Many are familiar with James Beard from his columns and books, or perhaps the eponymous foundation, founded in his memory, whose mission is “to celebrate, nurture, and honor chefs and other leaders making America’s food culture more delicious, diverse, and sustainable for everyone.”
A new documentary, James Beard: America’s First Foodie, tells the incredible tale of his life and gives Beard the credit he is due.
Decades ahead of his time, Beard hosted the first cooking show on TV in 1946, before most Americans even had televisions. He was a taste maker, a true original, the author of dozens of cookbooks, an educator, the first to create a seasonal restaurant menu, and an advocate of local, sustainable, and American food. There is no way to imagine the food world as it is today without his pioneering contributions.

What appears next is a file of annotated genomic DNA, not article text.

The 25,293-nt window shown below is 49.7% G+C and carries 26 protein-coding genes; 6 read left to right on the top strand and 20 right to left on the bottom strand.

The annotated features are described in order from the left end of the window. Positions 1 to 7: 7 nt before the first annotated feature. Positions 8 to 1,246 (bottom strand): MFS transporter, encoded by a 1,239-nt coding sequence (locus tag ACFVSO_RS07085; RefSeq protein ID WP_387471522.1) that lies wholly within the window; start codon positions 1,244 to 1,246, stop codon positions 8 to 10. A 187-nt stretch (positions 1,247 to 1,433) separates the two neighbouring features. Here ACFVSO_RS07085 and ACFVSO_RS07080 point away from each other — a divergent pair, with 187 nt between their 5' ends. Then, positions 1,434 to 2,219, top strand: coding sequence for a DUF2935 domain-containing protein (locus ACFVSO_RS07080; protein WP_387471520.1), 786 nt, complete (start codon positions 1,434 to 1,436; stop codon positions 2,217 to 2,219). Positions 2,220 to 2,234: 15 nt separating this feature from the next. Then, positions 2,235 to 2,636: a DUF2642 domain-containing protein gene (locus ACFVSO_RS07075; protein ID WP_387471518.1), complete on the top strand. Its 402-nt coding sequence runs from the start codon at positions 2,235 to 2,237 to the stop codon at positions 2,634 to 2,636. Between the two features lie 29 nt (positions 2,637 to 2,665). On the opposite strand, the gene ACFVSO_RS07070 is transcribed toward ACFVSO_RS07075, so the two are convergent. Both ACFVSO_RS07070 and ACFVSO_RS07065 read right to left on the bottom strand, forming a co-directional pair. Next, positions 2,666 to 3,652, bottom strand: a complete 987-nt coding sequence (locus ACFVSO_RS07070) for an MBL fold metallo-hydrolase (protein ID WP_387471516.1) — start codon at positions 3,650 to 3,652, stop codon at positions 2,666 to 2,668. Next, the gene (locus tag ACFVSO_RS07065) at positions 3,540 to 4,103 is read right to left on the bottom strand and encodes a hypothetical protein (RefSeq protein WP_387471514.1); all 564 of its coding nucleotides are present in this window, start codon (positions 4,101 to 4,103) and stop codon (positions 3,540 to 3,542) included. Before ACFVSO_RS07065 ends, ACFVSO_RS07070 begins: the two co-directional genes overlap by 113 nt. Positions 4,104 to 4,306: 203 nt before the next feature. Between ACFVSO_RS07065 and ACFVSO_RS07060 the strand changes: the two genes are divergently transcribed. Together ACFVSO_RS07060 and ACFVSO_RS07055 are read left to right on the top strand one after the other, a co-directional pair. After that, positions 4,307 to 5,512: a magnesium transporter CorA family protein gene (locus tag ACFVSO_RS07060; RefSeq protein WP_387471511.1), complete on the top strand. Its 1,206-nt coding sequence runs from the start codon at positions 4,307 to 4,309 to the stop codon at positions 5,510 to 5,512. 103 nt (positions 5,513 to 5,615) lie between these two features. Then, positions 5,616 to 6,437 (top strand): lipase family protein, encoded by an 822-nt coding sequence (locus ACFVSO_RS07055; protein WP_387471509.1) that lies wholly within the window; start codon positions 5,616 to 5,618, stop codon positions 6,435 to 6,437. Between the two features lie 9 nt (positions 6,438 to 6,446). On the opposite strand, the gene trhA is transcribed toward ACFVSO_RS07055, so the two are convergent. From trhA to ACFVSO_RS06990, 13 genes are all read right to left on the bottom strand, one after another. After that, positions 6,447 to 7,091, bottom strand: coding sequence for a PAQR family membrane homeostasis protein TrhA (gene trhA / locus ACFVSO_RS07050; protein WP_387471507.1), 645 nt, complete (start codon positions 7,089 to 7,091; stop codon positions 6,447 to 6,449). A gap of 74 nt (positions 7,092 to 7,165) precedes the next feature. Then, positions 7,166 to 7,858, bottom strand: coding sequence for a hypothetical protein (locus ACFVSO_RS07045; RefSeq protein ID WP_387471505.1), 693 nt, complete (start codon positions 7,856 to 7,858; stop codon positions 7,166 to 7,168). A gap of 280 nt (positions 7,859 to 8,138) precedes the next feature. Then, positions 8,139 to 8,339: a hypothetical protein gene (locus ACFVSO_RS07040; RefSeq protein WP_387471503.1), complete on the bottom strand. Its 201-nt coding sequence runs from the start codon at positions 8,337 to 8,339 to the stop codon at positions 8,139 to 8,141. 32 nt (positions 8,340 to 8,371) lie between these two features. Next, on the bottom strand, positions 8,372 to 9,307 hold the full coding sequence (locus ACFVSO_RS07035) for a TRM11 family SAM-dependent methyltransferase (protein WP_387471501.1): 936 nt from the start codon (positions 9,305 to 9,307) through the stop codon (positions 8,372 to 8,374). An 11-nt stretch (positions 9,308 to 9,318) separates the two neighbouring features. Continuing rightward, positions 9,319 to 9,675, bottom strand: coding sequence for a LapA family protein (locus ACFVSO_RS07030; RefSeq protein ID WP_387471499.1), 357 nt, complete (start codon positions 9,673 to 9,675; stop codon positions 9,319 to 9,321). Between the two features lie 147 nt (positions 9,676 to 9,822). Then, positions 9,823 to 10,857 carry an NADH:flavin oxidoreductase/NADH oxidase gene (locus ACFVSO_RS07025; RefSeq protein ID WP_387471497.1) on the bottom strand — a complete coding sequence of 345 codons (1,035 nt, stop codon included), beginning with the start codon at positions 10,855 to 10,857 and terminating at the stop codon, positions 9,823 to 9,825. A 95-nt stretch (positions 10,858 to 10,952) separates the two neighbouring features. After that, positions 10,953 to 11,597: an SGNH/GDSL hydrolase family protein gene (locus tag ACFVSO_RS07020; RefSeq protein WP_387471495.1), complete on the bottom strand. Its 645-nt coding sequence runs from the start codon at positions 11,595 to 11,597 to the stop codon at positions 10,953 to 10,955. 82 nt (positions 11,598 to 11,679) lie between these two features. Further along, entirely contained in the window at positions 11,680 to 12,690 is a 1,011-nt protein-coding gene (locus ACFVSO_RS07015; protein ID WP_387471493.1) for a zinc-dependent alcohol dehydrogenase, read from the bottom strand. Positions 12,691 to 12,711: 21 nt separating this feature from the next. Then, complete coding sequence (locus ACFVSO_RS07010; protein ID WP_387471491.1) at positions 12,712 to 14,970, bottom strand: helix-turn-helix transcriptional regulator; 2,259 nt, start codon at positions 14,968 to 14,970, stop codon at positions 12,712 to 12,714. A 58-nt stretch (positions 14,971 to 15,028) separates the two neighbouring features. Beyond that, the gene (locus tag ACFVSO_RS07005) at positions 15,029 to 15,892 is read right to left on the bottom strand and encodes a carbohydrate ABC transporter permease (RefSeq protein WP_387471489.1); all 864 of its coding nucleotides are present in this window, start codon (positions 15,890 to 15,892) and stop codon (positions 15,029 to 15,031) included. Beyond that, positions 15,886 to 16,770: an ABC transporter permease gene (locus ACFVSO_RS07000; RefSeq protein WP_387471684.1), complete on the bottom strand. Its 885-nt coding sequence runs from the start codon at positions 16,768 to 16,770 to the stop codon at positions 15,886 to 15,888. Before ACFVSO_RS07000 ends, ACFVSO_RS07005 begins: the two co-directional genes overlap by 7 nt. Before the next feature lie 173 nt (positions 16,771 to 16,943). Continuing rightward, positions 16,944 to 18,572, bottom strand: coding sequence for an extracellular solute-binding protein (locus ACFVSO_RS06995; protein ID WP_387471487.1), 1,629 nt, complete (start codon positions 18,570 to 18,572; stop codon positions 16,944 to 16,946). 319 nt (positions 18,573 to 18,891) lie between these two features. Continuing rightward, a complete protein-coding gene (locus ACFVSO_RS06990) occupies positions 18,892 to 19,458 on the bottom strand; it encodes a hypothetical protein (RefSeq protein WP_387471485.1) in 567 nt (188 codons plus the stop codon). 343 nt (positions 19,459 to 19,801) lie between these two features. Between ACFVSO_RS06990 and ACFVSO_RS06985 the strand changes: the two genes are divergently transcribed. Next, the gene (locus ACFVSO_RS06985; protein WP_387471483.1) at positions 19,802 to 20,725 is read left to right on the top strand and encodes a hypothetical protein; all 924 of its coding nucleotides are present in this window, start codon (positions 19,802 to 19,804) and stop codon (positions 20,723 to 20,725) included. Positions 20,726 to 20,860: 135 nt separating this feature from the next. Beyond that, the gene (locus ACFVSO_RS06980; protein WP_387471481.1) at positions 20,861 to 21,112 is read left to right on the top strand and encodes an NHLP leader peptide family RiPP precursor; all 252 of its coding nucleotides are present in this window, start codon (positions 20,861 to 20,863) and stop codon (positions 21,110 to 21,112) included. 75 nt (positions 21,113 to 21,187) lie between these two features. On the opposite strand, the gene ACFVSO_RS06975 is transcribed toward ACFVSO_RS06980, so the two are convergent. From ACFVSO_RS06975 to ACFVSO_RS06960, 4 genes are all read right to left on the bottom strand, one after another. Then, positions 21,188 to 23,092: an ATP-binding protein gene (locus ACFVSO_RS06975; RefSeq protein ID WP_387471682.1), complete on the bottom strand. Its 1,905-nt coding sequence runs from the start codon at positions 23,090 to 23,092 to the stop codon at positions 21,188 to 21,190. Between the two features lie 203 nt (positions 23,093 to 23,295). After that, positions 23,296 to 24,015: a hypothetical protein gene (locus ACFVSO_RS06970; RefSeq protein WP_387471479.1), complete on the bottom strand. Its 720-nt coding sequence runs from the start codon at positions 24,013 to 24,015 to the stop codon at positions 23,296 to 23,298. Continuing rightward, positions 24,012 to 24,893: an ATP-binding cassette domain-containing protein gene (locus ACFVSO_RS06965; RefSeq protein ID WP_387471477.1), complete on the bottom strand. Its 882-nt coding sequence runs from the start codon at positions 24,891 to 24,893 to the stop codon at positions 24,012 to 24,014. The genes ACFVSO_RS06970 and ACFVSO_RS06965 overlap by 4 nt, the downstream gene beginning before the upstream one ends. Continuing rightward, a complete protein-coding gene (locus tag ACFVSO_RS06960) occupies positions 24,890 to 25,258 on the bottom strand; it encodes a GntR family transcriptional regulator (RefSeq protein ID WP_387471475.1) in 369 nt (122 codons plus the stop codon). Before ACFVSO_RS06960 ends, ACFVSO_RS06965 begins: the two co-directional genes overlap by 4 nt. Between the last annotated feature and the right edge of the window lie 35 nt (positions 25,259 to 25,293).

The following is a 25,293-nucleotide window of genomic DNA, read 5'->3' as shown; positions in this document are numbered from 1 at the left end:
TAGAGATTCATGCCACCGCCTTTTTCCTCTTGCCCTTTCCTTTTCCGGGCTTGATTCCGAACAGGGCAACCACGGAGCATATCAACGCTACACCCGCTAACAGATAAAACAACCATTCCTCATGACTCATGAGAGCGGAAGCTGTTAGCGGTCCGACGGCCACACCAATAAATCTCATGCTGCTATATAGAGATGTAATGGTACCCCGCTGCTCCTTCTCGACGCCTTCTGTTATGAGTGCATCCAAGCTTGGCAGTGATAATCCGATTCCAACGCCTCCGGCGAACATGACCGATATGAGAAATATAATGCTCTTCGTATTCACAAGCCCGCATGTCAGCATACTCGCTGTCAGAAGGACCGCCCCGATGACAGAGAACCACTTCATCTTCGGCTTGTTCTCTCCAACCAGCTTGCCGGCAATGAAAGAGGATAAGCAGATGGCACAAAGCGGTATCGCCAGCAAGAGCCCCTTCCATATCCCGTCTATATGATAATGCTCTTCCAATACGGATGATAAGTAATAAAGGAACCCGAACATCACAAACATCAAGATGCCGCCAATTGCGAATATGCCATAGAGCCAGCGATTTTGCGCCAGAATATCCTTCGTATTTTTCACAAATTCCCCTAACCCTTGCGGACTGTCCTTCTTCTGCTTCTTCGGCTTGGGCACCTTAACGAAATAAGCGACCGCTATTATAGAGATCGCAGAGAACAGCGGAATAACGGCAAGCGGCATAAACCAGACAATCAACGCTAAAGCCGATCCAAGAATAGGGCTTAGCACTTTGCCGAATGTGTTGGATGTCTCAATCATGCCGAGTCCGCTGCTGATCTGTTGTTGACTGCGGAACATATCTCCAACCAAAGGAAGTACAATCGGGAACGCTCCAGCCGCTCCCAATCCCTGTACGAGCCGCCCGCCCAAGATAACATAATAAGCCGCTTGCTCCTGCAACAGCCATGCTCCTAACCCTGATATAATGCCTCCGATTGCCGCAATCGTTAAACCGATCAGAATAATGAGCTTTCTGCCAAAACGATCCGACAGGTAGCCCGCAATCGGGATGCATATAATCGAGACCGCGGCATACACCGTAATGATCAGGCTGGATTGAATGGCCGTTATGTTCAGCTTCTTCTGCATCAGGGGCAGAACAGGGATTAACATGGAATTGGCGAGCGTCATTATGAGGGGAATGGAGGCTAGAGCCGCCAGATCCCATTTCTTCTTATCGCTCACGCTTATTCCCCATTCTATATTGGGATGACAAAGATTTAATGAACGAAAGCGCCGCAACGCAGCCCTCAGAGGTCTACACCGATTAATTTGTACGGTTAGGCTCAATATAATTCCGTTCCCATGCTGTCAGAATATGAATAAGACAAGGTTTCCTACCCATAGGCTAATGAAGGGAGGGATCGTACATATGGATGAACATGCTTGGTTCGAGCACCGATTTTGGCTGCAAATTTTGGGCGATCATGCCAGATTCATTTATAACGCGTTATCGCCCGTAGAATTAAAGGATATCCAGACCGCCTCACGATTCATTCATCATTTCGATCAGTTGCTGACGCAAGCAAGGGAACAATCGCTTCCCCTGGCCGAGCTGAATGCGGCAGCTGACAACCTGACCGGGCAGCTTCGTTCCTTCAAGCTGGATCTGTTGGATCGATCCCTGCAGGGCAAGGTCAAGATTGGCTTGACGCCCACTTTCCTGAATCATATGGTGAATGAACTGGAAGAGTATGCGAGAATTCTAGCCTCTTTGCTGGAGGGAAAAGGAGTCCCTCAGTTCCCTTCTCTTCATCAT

James Beard introduced Julia Child to New York, boosting her place as a culinary grande dame. Child in turn once said, “I may have brought French cooking to America, but Jim brought American cooking to America.”
Filled with luminaries from the culinary scene, the documentary paints a picture of a witty raconteur with a huge capacity for enjoying life.
If you missed the May 19th premiere on PBS, you can watch the hour-long film at pbs.org. We highly recommend it!
Without James Beard, there would be a very different food culture in America today. As a contributor to that culture, D’Artagnan has been supportive of the James Beard Foundation, and we fondly recall the great party at the James Beard House during our 25th anniversary celebration. Ariane, our founder and owner, is proud to be a JBF Who’s Who of Food & Beverage in America winner, and a member of the Awards Committee.